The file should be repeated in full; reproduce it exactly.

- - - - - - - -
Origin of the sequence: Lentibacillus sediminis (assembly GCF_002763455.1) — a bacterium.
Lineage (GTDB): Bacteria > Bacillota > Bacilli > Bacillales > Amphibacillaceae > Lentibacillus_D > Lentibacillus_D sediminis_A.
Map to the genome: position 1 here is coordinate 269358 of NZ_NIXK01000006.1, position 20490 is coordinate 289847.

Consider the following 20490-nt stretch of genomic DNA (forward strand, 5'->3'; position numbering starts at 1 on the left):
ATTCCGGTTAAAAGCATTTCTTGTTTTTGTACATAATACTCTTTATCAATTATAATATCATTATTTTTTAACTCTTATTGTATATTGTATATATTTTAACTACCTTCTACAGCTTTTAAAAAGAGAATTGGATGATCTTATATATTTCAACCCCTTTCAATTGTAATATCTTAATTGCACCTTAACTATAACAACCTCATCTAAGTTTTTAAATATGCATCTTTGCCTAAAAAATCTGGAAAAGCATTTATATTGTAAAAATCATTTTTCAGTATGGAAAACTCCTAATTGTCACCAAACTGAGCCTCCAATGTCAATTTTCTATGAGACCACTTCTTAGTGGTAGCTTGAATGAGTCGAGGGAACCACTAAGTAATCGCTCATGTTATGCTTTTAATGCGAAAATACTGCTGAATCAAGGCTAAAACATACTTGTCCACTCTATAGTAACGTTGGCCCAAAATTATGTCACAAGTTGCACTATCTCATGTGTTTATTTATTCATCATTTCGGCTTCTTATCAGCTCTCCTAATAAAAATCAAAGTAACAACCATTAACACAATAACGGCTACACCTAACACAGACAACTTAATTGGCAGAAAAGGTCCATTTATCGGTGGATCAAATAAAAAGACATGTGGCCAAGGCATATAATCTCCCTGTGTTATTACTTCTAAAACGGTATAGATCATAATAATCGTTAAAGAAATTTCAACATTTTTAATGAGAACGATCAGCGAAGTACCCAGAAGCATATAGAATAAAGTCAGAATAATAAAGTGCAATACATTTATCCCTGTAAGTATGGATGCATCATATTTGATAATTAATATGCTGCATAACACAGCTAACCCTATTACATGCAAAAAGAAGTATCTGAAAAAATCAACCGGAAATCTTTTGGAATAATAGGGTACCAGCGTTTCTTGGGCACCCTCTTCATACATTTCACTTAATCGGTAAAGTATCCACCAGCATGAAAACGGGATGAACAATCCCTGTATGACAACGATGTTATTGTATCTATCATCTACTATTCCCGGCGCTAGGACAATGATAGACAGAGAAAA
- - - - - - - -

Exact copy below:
Origin of the sequence: Lentibacillus sediminis (assembly GCF_002763455.1) — a bacterium.
Lineage (GTDB): Bacteria > Bacillota > Bacilli > Bacillales > Amphibacillaceae > Lentibacillus_D > Lentibacillus_D sediminis_A.
Map to the genome: position 1 here is coordinate 269358 of NZ_NIXK01000006.1, position 20490 is coordinate 289847.

Consider the following 20490-nt stretch of genomic DNA (forward strand, 5'->3'; position numbering starts at 1 on the left):
ATTCCGGTTAAAAGCATTTCTTGTTTTTGTACATAATACTCTTTATCAATTATAATATCATTATTTTTTAACTCTTATTGTATATTGTATATATTTTAACTACCTTCTACAGCTTTTAAAAAGAGAATTGGATGATCTTATATATTTCAACCCCTTTCAATTGTAATATCTTAATTGCACCTTAACTATAACAACCTCATCTAAGTTTTTAAATATGCATCTTTGCCTAAAAAATCTGGAAAAGCATTTATATTGTAAAAATCATTTTTCAGTATGGAAAACTCCTAATTGTCACCAAACTGAGCCTCCAATGTCAATTTTCTATGAGACCACTTCTTAGTGGTAGCTTGAATGAGTCGAGGGAACCACTAAGTAATCGCTCATGTTATGCTTTTAATGCGAAAATACTGCTGAATCAAGGCTAAAACATACTTGTCCACTCTATAGTAACGTTGGCCCAAAATTATGTCACAAGTTGCACTATCTCATGTGTTTATTTATTCATCATTTCGGCTTCTTATCAGCTCTCCTAATAAAAATCAAAGTAACAACCATTAACACAATAACGGCTACACCTAACACAGACAACTTAATTGGCAGAAAAGGTCCATTTATCGGTGGATCAAATAAAAAGACATGTGGCCAAGGCATATAATCTCCCTGTGTTATTACTTCTAAAACGGTATAGATCATAATAATCGTTAAAGAAATTTCAACATTTTTAATGAGAACGATCAGCGAAGTACCCAGAAGCATATAGAATAAAGTCAGAATAATAAAGTGCAATACATTTATCCCTGTAAGTATGGATGCATCATATTTGATAATTAATATGCTGCATAACACAGCTAACCCTATTACATGCAAAAAGAAGTATCTGAAAAAATCAACCGGAAATCTTTTGGAATAATAGGGTACCAGCGTTTCTTGGGCACCCTCTTCATACATTTCACTTAATCGGTAAAGTATCCACCAGCATGAAAACGGGATGAACAATCCCTGTATGACAACGATGTTATTGTATCTATCATCTACTATTCCCGGCGCTAGGACAATGATAGACAGAGAAAA